Our policy on cancer drugs

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Get in touch with our policy team to find out more information about our work and our policies.

020 3469 8360 

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Cancer drugs play a crucial role in many patients’ treatment, offering promising improvements in survival and quality of life. There have been exciting advances in drug development over recent years, however translating these into routine access for patients in the NHS has sometimes difficult.

Ensuring people with cancer have swift access to the most innovative treatments is critical if we are to see outcomes improve. Furthermore, Cancer Research UK is a major funder of drug development and has played a key role in many discoveries that have improved prospects for patients – so we want to make sure that this is translated into improved outcomes for people affected by cancer as quickly as possible.

The landscape of cancer drug development has changed markedly over recent years: there is an increased focus on targeted treatments and immunotherapies, with targeted therapies making up 90% of the late phase pipeline in 2016. While exciting, these developments pose challenges to the standard processes for approving new cancer drugs are not always optimal for the newest types of treatment.

The UK currently participates in a centralised process for drug licensing, managed by the European Medicines Agency (EMA). Our priority as the UK exits the EU is to safeguard the interests of patients and research. Regulatory alignment with the EMA with regard to drugs licensing and clinical trials is critical to achieving this.

We support recent reforms to the Cancer Drugs Fund in England, making it a managed access fund that provides earlier access to drugs while allowing more evidence to be collected on their clinical effectiveness. We would like to see this model of using real-world evidence used more frequently, so that decisions about approvals and pricing are based on a drug’s true value in the NHS.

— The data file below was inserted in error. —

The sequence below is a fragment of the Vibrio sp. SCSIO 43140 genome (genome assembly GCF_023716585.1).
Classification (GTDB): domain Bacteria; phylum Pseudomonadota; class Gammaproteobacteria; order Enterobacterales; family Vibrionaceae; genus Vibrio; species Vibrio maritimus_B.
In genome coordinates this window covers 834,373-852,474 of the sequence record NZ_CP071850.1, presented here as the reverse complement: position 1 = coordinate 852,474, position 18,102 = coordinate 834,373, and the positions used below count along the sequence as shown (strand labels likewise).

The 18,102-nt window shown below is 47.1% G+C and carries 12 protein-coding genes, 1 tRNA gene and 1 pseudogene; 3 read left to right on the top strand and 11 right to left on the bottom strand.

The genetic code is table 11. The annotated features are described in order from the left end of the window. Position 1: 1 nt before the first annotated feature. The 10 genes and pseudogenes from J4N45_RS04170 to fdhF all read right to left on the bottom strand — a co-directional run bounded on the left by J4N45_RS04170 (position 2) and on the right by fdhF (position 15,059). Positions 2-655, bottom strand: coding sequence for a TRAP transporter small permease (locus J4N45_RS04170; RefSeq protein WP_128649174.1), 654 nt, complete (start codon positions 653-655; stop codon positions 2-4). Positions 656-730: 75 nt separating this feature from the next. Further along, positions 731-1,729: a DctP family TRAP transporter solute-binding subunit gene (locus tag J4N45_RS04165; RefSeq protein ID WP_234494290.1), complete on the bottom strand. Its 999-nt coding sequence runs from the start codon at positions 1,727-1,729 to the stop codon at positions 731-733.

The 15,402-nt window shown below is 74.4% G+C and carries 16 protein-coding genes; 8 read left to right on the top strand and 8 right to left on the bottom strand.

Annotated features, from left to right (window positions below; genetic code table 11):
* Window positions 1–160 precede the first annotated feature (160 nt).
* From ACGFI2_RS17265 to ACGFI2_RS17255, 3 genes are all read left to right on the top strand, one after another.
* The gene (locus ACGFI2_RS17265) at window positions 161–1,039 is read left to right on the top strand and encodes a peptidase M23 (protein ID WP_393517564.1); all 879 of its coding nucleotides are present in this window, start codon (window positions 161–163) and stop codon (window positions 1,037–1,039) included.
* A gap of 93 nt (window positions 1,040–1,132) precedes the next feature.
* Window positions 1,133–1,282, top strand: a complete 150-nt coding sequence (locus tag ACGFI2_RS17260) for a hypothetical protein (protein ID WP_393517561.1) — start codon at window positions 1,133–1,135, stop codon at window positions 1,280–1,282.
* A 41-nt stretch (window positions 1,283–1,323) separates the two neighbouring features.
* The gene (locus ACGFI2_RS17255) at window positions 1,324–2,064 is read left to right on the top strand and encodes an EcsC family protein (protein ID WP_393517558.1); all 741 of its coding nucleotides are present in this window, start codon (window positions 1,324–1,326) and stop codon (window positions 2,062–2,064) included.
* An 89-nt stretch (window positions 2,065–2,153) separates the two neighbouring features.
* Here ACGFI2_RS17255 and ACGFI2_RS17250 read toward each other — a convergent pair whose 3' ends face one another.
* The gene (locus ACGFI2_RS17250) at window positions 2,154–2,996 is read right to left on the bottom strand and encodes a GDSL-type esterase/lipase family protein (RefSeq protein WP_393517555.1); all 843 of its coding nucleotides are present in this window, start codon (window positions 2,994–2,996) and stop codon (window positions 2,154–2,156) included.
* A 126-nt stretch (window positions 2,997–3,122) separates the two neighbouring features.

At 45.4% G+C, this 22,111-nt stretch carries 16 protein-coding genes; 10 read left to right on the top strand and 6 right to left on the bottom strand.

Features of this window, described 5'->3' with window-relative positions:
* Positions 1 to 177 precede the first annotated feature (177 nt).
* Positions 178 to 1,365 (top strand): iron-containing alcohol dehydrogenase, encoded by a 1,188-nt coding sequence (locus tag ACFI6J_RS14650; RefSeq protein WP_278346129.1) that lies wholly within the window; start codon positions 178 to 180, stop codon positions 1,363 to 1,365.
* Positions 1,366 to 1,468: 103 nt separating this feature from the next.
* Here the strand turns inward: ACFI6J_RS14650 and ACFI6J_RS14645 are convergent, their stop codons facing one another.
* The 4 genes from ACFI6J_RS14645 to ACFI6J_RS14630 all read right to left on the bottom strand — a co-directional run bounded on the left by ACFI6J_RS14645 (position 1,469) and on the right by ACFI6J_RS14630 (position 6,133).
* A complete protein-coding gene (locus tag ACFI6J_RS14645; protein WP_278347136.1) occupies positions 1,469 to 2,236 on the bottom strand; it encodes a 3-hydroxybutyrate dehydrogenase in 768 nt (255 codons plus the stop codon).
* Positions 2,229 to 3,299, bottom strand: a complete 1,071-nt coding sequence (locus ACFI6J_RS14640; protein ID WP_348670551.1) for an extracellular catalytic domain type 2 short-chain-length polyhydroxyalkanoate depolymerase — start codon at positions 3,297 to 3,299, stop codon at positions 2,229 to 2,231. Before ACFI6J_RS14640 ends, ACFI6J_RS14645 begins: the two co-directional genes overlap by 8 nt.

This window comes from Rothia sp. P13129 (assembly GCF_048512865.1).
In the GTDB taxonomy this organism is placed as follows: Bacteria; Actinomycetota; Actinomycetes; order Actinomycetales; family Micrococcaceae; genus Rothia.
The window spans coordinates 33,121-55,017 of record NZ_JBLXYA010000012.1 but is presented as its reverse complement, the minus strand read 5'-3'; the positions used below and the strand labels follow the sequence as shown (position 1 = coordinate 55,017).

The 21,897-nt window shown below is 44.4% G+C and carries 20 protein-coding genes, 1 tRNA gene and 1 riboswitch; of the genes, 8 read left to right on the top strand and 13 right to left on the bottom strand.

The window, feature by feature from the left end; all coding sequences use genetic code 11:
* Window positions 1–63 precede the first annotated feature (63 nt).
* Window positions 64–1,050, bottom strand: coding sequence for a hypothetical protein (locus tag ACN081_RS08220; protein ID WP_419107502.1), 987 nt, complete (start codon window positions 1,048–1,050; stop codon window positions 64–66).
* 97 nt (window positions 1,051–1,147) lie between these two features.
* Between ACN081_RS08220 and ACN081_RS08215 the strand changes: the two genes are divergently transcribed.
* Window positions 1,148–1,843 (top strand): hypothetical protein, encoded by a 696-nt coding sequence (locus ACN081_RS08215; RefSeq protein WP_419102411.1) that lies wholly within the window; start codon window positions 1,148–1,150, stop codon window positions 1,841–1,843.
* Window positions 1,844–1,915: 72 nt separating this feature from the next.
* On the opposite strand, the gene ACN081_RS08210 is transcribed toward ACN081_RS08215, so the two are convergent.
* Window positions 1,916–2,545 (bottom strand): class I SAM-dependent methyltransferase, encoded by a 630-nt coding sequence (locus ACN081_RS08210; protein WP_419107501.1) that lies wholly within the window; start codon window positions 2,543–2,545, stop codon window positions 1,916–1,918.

In the longer term, we would like to see real-world evidence used to inform pricing decisions, through flexible pricing mechanisms such as outcomes-based pricing. High-quality, routinely-collected data will be central to the success of these initiatives.

We continue to work with decision-makers and health bodies across the UK to ensure patient access to new medicines stays top of the policy agenda.

Related documents

Access to molecular diagnostic tests and targeted medicines in England, September 2018

Health Technology Appraisal and access to cancer drugs in the UK, June 2018

Research brief: making outcomes-based payments a reality in the NHS, September 2017

Response to NICE consultation on updated Technology Appraisal Process Guide, February 2018

Letter to Jeremy Hunt and Greg Clark from the Access to Cancer Medicines Coalition, March 2018

Drug licensing following the UK’s exit from the EU (December 2017)

NICE Increasing Capacity Consultation: Proposals for increasing capacity within the technology appraisal programme (November 2017)

Response to the NICE Proposals for changes to the arrangements for evaluating and funding drugs and other health technologies (March 2017)

NHS England and NICE CRUK consultation response (January 2017)

Response to NHS England and NICE consultation on Cancer Drugs Fund reform (February 2016)

Access to chemopreventative drugs (January 2016)

Response to the NHS England consultation on revisions to the Standard Operating Procedures for the Cancer Drugs Fund (October 2014)

Response to NICE review of the guide to the processes of Technology Appraisal (March 2014)

Response to NICE review of the methods for Technology Appraisal (June 2014)

Consultation on revisions to the statutory scheme for medicines pricing (July 2013)

Cancer patients’ views on government plans to introduce value-based pricing for medicines (August 2011)

Cancer Drugs Fund: a consultation (January 2011)

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